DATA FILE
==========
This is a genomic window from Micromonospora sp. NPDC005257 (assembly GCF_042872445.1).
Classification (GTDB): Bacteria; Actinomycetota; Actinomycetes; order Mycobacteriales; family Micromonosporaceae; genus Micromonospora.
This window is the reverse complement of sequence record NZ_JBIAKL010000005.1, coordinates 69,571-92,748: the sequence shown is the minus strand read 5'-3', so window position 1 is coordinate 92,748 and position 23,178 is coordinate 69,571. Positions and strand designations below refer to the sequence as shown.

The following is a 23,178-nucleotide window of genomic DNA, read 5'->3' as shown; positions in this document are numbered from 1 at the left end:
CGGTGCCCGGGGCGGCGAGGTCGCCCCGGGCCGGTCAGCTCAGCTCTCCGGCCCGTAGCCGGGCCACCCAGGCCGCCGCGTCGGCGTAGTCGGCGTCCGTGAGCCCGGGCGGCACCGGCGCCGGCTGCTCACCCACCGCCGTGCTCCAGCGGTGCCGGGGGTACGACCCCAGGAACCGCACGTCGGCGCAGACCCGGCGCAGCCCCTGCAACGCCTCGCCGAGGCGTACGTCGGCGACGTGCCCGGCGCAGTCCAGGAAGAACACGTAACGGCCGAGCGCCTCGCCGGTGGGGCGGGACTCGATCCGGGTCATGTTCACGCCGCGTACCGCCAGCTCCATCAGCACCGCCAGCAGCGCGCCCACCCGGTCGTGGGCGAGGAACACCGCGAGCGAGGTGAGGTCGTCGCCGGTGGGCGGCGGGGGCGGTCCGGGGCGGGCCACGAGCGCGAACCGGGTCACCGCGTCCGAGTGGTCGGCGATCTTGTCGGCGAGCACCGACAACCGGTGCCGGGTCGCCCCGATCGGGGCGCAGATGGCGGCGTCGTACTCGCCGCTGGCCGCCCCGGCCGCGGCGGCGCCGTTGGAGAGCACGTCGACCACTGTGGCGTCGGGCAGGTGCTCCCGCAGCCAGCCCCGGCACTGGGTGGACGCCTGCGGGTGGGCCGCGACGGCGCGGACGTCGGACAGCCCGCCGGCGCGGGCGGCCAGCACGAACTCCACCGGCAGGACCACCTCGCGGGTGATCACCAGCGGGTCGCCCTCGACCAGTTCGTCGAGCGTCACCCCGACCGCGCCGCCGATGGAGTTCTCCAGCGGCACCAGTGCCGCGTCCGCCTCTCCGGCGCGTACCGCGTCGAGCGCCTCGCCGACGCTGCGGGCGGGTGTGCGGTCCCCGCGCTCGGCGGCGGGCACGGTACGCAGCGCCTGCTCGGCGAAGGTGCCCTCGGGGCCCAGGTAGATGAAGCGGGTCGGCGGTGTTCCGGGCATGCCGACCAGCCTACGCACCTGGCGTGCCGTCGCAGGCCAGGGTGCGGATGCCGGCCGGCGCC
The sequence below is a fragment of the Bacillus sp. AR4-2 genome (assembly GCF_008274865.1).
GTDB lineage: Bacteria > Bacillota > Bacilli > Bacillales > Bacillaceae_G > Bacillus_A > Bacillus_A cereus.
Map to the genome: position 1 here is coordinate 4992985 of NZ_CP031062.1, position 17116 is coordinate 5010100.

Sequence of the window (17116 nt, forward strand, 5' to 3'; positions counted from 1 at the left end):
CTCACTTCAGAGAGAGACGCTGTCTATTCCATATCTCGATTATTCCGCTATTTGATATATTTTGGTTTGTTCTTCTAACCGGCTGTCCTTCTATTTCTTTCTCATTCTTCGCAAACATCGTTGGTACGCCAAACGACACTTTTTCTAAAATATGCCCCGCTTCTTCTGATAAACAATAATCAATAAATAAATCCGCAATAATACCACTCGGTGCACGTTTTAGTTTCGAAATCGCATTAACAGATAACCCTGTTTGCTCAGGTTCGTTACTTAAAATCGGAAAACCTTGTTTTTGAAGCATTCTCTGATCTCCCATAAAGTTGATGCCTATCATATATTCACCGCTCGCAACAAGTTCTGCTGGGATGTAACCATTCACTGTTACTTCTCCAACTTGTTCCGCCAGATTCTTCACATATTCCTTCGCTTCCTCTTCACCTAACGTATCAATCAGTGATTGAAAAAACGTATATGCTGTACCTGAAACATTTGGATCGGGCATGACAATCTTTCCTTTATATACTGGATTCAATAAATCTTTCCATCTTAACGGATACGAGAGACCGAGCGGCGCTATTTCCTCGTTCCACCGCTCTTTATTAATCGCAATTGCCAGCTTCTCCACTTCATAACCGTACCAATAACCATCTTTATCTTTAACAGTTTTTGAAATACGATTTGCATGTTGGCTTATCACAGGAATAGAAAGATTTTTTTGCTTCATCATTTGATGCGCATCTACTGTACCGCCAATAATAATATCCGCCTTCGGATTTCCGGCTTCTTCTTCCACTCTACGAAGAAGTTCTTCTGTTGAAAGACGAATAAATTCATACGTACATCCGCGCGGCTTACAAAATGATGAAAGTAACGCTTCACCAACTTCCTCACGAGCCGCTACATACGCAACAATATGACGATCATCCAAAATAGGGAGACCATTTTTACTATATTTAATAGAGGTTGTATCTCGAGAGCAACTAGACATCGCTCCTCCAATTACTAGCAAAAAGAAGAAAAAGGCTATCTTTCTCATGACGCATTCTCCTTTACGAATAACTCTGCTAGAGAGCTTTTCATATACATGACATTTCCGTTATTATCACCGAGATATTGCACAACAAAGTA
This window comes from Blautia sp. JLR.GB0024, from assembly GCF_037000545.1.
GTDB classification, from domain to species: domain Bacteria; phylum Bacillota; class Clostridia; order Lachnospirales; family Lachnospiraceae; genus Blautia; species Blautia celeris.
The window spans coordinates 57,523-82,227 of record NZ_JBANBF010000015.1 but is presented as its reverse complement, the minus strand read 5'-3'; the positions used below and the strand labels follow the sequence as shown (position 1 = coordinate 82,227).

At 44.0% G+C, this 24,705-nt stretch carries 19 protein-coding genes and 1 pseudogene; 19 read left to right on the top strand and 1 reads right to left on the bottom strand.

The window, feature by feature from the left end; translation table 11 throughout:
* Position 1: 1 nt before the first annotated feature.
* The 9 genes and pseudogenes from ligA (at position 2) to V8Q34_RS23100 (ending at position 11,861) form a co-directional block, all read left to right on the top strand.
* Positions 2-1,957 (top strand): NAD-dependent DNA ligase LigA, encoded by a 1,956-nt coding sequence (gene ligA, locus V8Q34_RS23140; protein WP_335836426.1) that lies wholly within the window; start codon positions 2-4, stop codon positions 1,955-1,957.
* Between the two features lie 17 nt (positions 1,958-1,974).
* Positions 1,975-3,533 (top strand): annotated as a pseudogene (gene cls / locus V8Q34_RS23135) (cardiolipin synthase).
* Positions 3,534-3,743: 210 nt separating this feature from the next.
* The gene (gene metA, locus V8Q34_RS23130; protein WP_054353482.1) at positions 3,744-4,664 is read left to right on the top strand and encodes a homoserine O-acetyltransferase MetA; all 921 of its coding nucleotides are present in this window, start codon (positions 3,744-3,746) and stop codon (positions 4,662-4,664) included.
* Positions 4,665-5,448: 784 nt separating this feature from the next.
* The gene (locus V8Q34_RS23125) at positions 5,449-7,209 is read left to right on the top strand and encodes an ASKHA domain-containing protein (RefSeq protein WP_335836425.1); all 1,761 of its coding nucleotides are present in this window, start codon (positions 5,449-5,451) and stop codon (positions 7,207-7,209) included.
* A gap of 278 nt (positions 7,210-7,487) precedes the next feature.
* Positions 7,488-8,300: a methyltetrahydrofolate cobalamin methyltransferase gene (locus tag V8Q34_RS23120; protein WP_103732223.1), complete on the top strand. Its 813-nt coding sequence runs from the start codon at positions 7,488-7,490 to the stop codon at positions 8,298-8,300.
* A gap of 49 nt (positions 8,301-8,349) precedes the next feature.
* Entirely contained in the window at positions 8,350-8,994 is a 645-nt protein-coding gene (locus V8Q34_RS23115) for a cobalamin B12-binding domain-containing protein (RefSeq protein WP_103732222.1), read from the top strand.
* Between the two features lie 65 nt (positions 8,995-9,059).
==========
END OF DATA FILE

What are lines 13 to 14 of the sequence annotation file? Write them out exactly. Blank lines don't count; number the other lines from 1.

The window spans coordinates 57,523-82,227 of record NZ_JBANBF010000015.1 but is presented as its reverse complement, the minus strand read 5'-3'; the positions used below and the strand labels follow the sequence as shown (position 1 = coordinate 82,227).

At 44.0% G+C, this 24,705-nt stretch carries 19 protein-coding genes and 1 pseudogene; 19 read left to right on the top strand and 1 reads right to left on the bottom strand.